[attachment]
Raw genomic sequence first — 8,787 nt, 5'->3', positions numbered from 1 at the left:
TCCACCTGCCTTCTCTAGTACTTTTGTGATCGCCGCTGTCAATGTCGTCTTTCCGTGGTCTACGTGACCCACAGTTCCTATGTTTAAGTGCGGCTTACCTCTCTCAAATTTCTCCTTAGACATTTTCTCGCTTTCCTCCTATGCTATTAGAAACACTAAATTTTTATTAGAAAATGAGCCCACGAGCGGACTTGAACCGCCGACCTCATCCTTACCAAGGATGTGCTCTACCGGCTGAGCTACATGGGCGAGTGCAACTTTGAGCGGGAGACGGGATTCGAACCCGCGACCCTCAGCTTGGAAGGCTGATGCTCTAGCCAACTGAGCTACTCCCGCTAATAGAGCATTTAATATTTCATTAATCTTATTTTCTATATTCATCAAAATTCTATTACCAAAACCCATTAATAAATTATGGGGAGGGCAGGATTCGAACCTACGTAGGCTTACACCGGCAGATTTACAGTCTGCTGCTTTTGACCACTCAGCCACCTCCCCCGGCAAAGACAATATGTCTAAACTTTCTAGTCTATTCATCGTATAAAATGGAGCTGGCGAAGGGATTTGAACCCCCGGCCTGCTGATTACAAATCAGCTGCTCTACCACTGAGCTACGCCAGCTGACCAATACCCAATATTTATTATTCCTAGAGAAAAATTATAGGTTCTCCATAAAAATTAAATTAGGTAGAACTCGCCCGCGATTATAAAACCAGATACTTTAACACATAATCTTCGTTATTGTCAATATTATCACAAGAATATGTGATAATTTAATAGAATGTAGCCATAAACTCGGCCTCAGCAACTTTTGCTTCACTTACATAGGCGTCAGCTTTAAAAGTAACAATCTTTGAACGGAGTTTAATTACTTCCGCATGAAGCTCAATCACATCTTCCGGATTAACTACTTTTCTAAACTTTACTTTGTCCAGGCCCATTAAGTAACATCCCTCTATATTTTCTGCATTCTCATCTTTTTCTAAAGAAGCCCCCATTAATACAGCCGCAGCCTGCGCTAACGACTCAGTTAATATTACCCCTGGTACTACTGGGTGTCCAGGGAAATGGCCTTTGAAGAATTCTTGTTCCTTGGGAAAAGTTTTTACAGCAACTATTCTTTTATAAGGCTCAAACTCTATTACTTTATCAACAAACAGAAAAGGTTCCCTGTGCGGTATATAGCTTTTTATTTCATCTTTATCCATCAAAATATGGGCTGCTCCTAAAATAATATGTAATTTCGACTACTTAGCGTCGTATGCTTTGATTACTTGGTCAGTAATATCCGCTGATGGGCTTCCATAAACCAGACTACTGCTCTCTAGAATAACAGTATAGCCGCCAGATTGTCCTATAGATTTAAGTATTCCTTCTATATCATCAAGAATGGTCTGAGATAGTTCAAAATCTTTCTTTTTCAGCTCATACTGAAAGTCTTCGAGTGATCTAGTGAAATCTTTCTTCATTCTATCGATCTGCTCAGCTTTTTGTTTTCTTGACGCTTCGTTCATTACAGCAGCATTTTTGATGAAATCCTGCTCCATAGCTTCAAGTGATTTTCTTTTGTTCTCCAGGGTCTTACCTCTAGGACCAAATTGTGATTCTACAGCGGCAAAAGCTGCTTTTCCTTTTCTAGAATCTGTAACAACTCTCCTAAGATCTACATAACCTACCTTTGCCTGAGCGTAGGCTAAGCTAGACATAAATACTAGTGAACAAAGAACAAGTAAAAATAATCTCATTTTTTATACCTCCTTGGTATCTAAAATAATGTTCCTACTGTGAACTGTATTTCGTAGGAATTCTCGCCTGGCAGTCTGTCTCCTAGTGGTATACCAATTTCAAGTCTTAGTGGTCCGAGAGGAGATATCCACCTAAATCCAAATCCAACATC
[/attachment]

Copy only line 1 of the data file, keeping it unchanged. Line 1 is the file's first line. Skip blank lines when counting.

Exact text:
Raw genomic sequence first — 8,787 nt, 5'->3', positions numbered from 1 at the left: